2. Get found online: blog.

Does your business need a blog? Probably, if only because it will:

Improve search engine rankings – The more content you produce, the more likely you will be found by your prospects when they are researching your industry online. As long as you have a content marketing strategy in place, optimizing for specific long-tail keywords, you should see a significant increase in search engines rankings.

Here’s the easiest and laziest way to answer the “blog or not?” question. Check your competitors’ websites. If they’re blogging, your customers will expect you to do the same.

If you hate writing, post images of your products, your customers, or your town. Blog whatever YOU like. Treat your blog and your Twitter account as your customer service department: help your customers, and your prospective customers, and you can’t go wrong.

3. Forget about the “shares.” Think: “conversions”.

If you’re using social media marketing, Search Engine Journal offered this advice in content marketing trends for 2014:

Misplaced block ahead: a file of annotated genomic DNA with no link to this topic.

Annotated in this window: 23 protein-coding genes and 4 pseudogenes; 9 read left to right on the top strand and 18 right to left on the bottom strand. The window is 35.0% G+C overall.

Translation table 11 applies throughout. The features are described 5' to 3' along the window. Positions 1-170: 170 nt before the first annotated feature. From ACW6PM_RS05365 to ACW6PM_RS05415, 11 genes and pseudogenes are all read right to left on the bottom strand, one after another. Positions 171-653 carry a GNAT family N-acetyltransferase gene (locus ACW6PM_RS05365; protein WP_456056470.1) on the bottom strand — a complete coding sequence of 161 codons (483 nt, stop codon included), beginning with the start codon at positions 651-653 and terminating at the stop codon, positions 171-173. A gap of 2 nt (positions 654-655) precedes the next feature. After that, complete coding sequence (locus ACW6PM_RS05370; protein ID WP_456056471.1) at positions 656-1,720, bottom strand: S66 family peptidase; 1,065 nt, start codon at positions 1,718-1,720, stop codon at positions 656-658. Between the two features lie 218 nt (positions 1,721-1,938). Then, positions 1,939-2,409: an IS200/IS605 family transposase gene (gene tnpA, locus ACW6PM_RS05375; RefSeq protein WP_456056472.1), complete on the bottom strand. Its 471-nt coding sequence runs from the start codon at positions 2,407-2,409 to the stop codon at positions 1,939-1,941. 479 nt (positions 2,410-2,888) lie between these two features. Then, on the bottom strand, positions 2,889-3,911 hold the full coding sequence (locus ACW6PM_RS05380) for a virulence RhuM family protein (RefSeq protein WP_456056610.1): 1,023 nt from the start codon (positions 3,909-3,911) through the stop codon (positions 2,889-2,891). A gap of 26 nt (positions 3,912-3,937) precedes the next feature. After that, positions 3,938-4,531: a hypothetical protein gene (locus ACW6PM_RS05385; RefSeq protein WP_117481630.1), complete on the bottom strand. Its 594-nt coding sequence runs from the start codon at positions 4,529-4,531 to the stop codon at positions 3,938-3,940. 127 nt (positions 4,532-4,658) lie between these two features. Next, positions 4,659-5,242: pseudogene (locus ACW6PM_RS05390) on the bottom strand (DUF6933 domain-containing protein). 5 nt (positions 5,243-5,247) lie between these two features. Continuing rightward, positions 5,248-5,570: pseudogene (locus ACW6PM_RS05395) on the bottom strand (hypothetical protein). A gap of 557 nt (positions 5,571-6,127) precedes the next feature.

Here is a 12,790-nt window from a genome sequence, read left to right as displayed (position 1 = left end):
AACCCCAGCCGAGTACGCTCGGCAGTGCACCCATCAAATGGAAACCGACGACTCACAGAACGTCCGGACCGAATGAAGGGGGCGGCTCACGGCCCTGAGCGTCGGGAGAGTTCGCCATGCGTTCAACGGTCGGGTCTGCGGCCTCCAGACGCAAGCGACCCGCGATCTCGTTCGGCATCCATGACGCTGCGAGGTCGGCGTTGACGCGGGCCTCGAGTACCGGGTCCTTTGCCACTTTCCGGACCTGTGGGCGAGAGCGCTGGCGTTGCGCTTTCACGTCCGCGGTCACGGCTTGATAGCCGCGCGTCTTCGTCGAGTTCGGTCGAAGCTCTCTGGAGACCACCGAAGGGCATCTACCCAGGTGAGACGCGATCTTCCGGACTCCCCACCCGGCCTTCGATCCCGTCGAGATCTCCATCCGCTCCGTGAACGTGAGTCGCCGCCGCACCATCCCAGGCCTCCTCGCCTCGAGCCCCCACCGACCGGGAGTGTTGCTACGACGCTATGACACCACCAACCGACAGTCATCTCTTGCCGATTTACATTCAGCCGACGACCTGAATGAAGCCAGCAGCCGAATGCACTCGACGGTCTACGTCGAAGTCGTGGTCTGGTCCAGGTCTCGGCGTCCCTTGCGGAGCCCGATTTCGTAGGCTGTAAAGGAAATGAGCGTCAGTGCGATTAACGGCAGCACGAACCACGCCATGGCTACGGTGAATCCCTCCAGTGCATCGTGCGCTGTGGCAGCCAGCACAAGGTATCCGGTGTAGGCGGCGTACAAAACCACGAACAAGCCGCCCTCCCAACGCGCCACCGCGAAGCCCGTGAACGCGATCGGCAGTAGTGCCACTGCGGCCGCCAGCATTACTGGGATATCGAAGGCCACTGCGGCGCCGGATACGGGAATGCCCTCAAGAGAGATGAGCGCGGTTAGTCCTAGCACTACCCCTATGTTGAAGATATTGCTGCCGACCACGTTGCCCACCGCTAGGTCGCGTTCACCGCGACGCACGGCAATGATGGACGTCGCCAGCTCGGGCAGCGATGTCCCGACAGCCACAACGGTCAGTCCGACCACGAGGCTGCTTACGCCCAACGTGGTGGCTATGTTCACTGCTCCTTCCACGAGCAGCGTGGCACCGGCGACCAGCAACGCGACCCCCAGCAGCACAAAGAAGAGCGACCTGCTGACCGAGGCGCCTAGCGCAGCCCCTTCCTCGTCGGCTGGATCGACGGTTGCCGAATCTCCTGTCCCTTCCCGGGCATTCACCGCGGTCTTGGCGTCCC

The main thing that we expect to see in the New Year is for marketers to shy away from the cheap, clickbait content that inflates “vanity metrics,” and move more towards creating niche-specific, high quality content that provides value to their followers.

When you provide valuable content, your visitors will stay on your website longer. This gives you more opportunities for conversions (sales.)

4. The Web means Google and that means Google+.

If you’ve ignored Google+, revisit the network.

As Brett Nuckles suggests:

Getting on Google+ will help Google’s Web crawlers index your site, leading to higher placement during a Web search. It will also ensure that customers get the right information when they search for your business on Google.

2013 has been a big year on Google+; the network is becoming more useful by the month. Google’s sinking money into it. Studies suggest that Google+ has over 500 million users, and that almost 70 per cent of marketers want to learn more about the network.

What marketing strategies are you thinking about for 2014? For me, the mix is much as before. I’ll be blogging, and will remain active on social media. Wherever you are in the world, I wish you much success in 2014. :-)

write a book book coaching

, and on Twitter: @angee